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Discussion Starter · #1 ·
Having spent a few too many years playing around with computers and writing useless bits of code (and sometimes being paid for doing so), I was always going to end up playing with connecting the APB up to the computer to see how things work.

And for those that don't already know, it works by taking over the APB, so you can do anything you want.

I know that I'd never be able to write anything as good as SSDC - and nor would I want to try to write a rival - why try to re-invent the wheel when it's so good already?

But what if you don't want to race? (what? sacrilege!)

Starting out

I started with a basic practice mode; nothing exciting really, just timed laps and allowed the throttles to be scaled down just as the APB does. It let me get to grips with the way the APB works and get the basics set up. I also managed to get it talking to Pit Pro.

I then started to think about what else could be done...

I have plans to hire my track out for school fairs, fundraisers etc. My plan for these would be to let people try to set the fastest lap; give them 2-3 minutes to do what they can. Ideally I'd like some software to do all the donkey work for me.

And that was the base for my "Short Runs" mode.

The software will maintain a list of drivers. Each driver can be allocated a different class, and each class has a given powerscale. So, there could be a class "Kids" at 40% power; "Teenagers" at 60% and "Adults" at 80%, so the best times can be grouped and there can be a winner for each class.

Each driver can then be set up to drive a given car for a preset amount of time. The software will start counting the time down once the car crosses the start/finish line, then it'll log the lap times, and will allow the driver to finish their last lap before bringing the car to a halt.



Yeah, OK, it doesn't look very exciting. One window for setting the mode up, another for displaying the times. Here's a vid of the windows, going through initial setup, adding a driver, and setting up a race. (It's not riveting viewing, the last half is when the car is being driven so you're just watching numbers on a screen).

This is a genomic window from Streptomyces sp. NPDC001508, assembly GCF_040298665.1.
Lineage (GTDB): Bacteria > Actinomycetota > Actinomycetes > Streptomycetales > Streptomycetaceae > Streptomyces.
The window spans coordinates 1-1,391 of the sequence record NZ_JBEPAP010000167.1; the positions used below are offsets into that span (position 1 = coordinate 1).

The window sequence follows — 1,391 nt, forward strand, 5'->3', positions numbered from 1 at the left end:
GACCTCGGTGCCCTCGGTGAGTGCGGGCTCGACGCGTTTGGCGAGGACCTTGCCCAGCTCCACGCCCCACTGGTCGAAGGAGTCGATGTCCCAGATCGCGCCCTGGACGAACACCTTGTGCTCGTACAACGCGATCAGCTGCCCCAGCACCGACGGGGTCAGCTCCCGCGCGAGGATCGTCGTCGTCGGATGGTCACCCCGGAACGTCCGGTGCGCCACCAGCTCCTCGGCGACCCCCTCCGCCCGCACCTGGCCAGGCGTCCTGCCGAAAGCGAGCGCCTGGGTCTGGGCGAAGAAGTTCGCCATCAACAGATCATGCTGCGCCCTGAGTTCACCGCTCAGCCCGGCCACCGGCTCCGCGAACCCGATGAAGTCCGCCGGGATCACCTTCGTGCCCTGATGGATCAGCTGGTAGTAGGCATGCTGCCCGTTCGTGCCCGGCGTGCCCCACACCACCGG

There's the slightly more interesting video of the Pit Pro in action during a stint. It goes through a few states:
  • 3 lights flashing - ready to start
  • 3 lights on - started. More than 2/3rds time left
  • 2 lights on - between 1/3rd and 2/3rds time left
  • 1 light on - less than 1/3rd time left
  • 1 light flashing - less than 1/6th time left
  • 1 light flashing faster - time up, finish the current lap

It's only been lightly tested; currently no more than one person at a time but it seems to be working, though it does need a full scale test.

It's not polished either; e.g the time left field on the control window shouldn't be showing so many decimal places... but these are finishing touches in my eyes, I'd rather ensure the thing worked first.

Caveats

This is not release ready. I've no idea what would be needed to release it (I'm still running it out of Visual Studio at the moment). Not that it'd be released in the same way as SSDC; I don't think a lot of people would use it, but I'm happy to consider some sort of limited release for those that would.

Future

After reading about Graham Lane's regularity event I quite like the idea of being able to run something like that. I remember seeing on Top Gear, as part of the classic car rally they took part in, an event where the racers had to set a lap time round a circuit and then repeat that lap time, getting penalty points for being away from their target time. I like those kind of modes - something that takes the emphasis away from having the quickest car...